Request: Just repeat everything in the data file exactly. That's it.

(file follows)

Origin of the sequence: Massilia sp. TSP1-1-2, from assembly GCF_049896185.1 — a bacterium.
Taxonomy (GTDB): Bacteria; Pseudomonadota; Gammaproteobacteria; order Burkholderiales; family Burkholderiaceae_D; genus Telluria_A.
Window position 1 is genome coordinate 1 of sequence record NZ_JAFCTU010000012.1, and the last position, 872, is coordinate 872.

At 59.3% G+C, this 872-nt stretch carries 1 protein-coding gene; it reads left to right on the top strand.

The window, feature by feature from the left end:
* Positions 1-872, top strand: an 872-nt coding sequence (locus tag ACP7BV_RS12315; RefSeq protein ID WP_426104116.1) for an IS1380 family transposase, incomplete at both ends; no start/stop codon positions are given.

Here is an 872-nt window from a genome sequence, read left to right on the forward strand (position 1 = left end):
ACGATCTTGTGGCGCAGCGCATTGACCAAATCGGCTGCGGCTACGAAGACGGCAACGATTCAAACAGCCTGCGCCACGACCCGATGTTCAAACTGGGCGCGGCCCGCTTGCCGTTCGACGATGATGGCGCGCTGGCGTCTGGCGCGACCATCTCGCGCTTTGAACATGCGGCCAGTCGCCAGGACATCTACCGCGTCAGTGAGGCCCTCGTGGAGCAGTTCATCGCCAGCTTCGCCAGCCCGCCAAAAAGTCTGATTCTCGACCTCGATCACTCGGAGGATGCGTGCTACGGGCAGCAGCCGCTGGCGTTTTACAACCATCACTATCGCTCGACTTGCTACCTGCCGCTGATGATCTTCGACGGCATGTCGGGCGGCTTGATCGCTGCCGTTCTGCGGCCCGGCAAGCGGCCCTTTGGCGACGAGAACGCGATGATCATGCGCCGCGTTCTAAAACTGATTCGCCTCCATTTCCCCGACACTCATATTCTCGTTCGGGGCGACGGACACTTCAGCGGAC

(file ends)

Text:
Origin of the sequence: Massilia sp. TSP1-1-2, from assembly GCF_049896185.1 — a bacterium.
Taxonomy (GTDB): Bacteria; Pseudomonadota; Gammaproteobacteria; order Burkholderiales; family Burkholderiaceae_D; genus Telluria_A.
Window position 1 is genome coordinate 1 of sequence record NZ_JAFCTU010000012.1, and the last position, 872, is coordinate 872.

At 59.3% G+C, this 872-nt stretch carries 1 protein-coding gene; it reads left to right on the top strand.

The window, feature by feature from the left end:
* Positions 1-872, top strand: an 872-nt coding sequence (locus tag ACP7BV_RS12315; RefSeq protein ID WP_426104116.1) for an IS1380 family transposase, incomplete at both ends; no start/stop codon positions are given.

Here is an 872-nt window from a genome sequence, read left to right on the forward strand (position 1 = left end):
ACGATCTTGTGGCGCAGCGCATTGACCAAATCGGCTGCGGCTACGAAGACGGCAACGATTCAAACAGCCTGCGCCACGACCCGATGTTCAAACTGGGCGCGGCCCGCTTGCCGTTCGACGATGATGGCGCGCTGGCGTCTGGCGCGACCATCTCGCGCTTTGAACATGCGGCCAGTCGCCAGGACATCTACCGCGTCAGTGAGGCCCTCGTGGAGCAGTTCATCGCCAGCTTCGCCAGCCCGCCAAAAAGTCTGATTCTCGACCTCGATCACTCGGAGGATGCGTGCTACGGGCAGCAGCCGCTGGCGTTTTACAACCATCACTATCGCTCGACTTGCTACCTGCCGCTGATGATCTTCGACGGCATGTCGGGCGGCTTGATCGCTGCCGTTCTGCGGCCCGGCAAGCGGCCCTTTGGCGACGAGAACGCGATGATCATGCGCCGCGTTCTAAAACTGATTCGCCTCCATTTCCCCGACACTCATATTCTCGTTCGGGGCGACGGACACTTCAGCGGAC